Tips and Tricks for Making Hot Cocktails

Helpful hints for crafting perfect winter weather cocktails.

Photo Sasabune Omakase Modified: Flickr/erin/CC 4.0

If you're anywhere in the Northeast right now, you know — it's a big bowl of soup and hot cup of something to drink kind of day. But if you've had to deal with any of the stress and reprecussions that several feet of out-of-your-control snow brings, chances are you're looking for something with a little more kick than your regular hot beverage has to offer.

To that end, we've collected some helpful hints for you to keep in mind when crafting that perfect winter weather cocktail.



Simmer for flavor

Simmering liquors like brandy, rum, and whiskey, intensifies their flavors and aromas — just be careful not to let them reach a boil.


Make like a cappuccino and steam!

To create his Applejack Chai Tea cocktail, Hotel Griffou co-owner and mixologist, Johnny Swet, approaches the drink as if it were a cappuccino, choosing to steam it. Using this technique gets the cocktail to the right temperature without having to water it down.

The method can also be used to heat the glass before adding the drink, as is done for Five Leaves' Farmer's Daughter cocktail.


Black tea is best

A helpful tip for hot toddy drinkers: If you're going to be spiking your tea with a spirit, best opt for a powerful, black variety like Ceylon or Darjeeling. Lighter teas can be too easily overwhelmed by the liquor and other ingredients.


Make it a freshly brewed pot

For those fans of the ever-popular Irish Coffee, remember that freshly-brewed coffee will provide a better flavor. Also keep in mind that strong, bold roasts will give the drink more depth and stand up better to the alcohol.


Top spirited coffee companions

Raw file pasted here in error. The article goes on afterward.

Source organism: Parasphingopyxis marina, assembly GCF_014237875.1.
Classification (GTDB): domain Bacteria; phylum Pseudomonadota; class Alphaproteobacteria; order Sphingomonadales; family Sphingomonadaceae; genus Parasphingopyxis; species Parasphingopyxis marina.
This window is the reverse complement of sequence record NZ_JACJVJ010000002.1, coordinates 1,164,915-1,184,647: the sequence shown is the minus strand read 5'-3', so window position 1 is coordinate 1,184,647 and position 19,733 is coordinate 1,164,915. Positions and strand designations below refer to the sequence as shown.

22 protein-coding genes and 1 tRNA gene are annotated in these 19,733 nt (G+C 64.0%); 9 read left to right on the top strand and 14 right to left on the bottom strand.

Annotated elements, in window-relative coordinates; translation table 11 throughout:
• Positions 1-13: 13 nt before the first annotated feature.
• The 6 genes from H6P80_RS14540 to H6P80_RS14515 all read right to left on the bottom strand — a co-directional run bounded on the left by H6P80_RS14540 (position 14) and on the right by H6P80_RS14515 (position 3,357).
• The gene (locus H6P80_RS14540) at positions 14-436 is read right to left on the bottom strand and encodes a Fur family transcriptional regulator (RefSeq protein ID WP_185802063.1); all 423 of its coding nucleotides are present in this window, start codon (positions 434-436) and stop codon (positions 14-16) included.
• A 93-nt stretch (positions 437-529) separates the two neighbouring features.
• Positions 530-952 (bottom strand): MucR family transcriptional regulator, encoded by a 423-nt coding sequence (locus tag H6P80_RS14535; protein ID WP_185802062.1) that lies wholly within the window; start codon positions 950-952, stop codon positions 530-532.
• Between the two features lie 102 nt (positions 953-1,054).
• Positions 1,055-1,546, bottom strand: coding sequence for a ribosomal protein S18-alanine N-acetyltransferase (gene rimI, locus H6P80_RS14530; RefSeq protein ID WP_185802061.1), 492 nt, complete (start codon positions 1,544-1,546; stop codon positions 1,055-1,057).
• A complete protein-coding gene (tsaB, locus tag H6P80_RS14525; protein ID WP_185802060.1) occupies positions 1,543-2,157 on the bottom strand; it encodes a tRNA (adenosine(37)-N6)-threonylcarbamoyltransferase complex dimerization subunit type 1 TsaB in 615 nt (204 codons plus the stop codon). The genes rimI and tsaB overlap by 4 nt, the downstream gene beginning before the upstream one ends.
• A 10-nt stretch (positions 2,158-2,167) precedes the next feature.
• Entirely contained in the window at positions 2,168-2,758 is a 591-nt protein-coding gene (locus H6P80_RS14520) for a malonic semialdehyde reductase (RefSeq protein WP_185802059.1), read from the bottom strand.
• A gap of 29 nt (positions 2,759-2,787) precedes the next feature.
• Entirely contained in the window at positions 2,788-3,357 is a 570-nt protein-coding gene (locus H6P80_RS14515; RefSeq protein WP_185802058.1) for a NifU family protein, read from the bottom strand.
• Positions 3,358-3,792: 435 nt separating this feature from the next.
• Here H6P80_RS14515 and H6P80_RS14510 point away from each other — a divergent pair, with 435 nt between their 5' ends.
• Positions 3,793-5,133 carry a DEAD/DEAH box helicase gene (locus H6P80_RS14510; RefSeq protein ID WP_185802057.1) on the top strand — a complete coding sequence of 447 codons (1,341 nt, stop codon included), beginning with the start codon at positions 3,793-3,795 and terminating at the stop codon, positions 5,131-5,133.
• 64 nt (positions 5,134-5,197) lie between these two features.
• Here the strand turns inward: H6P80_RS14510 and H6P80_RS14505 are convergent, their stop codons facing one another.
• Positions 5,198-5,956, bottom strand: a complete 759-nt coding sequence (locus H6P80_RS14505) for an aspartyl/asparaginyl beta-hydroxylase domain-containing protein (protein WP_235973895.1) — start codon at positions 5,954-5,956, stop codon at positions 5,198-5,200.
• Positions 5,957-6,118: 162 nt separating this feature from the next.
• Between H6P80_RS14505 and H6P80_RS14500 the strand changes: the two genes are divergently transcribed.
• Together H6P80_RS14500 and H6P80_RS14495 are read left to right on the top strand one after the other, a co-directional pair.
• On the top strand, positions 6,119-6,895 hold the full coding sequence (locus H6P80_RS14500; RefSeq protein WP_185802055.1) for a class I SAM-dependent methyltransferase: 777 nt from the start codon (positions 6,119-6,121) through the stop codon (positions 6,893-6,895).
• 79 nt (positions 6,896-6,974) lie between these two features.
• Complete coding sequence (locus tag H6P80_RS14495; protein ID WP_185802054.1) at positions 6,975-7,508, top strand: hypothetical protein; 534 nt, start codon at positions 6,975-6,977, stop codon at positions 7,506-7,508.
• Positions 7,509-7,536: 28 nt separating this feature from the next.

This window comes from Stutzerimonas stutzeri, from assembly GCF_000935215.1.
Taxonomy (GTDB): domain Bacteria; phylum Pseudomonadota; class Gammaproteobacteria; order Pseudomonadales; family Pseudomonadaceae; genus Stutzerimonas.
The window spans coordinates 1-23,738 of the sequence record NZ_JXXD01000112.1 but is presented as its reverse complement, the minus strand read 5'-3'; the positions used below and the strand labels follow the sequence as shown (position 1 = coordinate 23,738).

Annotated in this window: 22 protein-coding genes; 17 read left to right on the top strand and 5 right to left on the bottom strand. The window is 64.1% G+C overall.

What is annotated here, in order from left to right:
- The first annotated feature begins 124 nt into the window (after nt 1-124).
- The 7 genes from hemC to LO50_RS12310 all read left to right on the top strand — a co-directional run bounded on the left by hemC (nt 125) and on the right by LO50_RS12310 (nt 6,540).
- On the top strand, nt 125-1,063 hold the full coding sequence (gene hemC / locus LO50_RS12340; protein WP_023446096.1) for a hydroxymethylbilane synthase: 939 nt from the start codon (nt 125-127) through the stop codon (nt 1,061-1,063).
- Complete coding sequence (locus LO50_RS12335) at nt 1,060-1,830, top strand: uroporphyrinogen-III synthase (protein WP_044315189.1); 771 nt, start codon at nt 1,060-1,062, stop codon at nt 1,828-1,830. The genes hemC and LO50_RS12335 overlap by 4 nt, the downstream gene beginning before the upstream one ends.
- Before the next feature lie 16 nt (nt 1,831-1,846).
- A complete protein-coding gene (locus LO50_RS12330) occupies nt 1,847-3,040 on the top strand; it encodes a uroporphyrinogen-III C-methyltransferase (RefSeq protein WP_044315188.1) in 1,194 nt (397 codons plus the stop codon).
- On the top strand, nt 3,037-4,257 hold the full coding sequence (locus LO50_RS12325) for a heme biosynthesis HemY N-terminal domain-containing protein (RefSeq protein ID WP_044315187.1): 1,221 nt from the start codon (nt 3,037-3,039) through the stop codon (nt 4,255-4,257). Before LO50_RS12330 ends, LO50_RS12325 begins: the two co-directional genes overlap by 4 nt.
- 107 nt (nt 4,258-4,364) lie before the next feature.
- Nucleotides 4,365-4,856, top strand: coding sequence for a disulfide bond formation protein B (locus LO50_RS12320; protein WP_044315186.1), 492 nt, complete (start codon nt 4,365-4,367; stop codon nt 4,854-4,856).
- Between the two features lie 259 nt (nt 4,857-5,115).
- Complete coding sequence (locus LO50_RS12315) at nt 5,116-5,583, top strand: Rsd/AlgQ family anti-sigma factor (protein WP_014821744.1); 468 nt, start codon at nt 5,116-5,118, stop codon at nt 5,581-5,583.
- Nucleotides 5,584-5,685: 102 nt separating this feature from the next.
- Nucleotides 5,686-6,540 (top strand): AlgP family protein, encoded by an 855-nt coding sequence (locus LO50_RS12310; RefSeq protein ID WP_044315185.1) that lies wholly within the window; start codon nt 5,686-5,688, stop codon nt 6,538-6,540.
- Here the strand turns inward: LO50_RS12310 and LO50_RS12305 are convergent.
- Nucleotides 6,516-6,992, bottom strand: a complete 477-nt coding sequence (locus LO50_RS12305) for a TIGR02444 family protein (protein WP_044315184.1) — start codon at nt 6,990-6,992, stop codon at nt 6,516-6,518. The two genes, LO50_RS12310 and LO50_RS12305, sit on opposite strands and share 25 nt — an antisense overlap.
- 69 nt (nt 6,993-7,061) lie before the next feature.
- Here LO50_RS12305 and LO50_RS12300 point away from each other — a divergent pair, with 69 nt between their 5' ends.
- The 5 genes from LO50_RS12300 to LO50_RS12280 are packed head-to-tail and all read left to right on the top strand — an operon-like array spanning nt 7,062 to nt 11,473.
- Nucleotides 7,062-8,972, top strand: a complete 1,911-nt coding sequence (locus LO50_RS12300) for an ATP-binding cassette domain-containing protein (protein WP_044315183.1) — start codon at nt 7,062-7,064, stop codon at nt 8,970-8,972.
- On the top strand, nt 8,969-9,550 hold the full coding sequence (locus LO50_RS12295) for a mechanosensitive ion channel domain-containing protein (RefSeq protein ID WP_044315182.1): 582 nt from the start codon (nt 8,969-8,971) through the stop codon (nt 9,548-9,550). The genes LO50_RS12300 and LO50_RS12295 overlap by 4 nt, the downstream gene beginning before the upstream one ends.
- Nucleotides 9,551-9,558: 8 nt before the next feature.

Looking for the best spirits to add to make your coffee adults-only? Think nutty flavors (like Frangelico or Amaretto), creamy textures (like Bailey's Irish Cream), or something to provide a touch of sweetness (like Butterscotch Schnapps). Of course, you can't go wrong a simple whiskey.


Spices for mulled wine: whole or ground?

Cinnamon, nutmeg, cardamom, cloves, peppercorns, vanilla bean — you've gathered all the spices you need to fix yourself a hot cup of mulled wine, but one question remains. To grind the spices, or not? Don't worry, there's no wrong answer here. If you're using ground spices, heat the wine then add them so that they dissolve. If you prefer whole spices, a better technique is to boil them for a few minutes in a little bit of water with sugar, then add the wine.


The right wine for mulling

Choosing the right wine to drink with dinner can be difficult in and of itself, so we can understand the stress in picking the best one to use in a warm cocktail like mulled wine. Here's the short and simple answer: Pick a bold, full-bodied red. And if you're going to opt for a fortified wine, like port, just remember to cut down the amount of sugar you use in the recipe.


Picking appropriate glassware

If you happen to have a Irish Coffee glass in your collection — great, use that. If not, any heat-tempered glass or mug with a handle will do. And don't think you can't use a wine glass — we're not saying to use your best crystal, of course, but the stem serves a similar function to the handle of a mug.

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